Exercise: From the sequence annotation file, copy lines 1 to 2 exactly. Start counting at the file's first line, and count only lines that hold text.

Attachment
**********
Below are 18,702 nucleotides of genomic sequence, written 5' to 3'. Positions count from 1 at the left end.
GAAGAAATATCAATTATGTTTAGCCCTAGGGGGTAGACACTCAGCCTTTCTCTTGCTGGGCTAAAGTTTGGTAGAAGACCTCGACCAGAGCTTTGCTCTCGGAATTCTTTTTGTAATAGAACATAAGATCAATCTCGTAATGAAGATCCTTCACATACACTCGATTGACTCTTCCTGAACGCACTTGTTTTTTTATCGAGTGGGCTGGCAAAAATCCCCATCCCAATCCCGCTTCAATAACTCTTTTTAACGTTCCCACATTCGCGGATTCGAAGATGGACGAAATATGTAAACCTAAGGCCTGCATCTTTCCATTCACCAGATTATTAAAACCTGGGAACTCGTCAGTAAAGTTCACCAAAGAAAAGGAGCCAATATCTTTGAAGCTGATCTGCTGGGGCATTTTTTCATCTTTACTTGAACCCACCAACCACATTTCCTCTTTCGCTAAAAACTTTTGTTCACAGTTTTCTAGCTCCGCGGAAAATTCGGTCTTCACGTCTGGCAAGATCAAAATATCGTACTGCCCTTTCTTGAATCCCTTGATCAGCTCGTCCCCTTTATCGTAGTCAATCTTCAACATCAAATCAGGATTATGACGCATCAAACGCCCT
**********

Below are 18,702 nucleotides of genomic sequence, written 5' to 3'. Positions count from 1 at the left end.
GAAGAAATATCAATTATGTTTAGCCCTAGGGGGTAGACACTCAGCCTTTCTCTTGCTGGGCTAAAGTTTGGTAGAAGACCTCGACCAGAGCTTTGCTCTCGGAATTCTTTTTGTAATAGAACATAAGATCAATCTCGTAATGAAGATCCTTCACATACACTCGATTGACTCTTCCTGAACGCACTTGTTTTTTTATCGAGTGGGCTGGCAAAAATCCCCATCCCAATCCCGCTTCAATAACTCTTTTTAACGTTCCCACATTCGCGGATTCGAAGATGGACGAAATATGTAAACCTAAGGCCTGCATCTTTCCATTCACCAGATTATTAAAACCTGGGAACTCGTCAGTAAAGTTCACCAAAGAAAAGGAGCCAATATCTTTGAAGCTGATCTGCTGGGGCATTTTTTCATCTTTACTTGAACCCACCAACCACATTTCCTCTTTCGCTAAAAACTTTTGTTCACAGTTTTCTAGCTCCGCGGAAAATTCGGTCTTCACGTCTGGCAAGATCAAAATATCGTACTGCCCTTTCTTGAATCCCTTGATCAGCTCGTCCCCTTTATCGTAGTCAATCTTCAACATCAAATCAGGATTATGACGCATCAAACGCCCT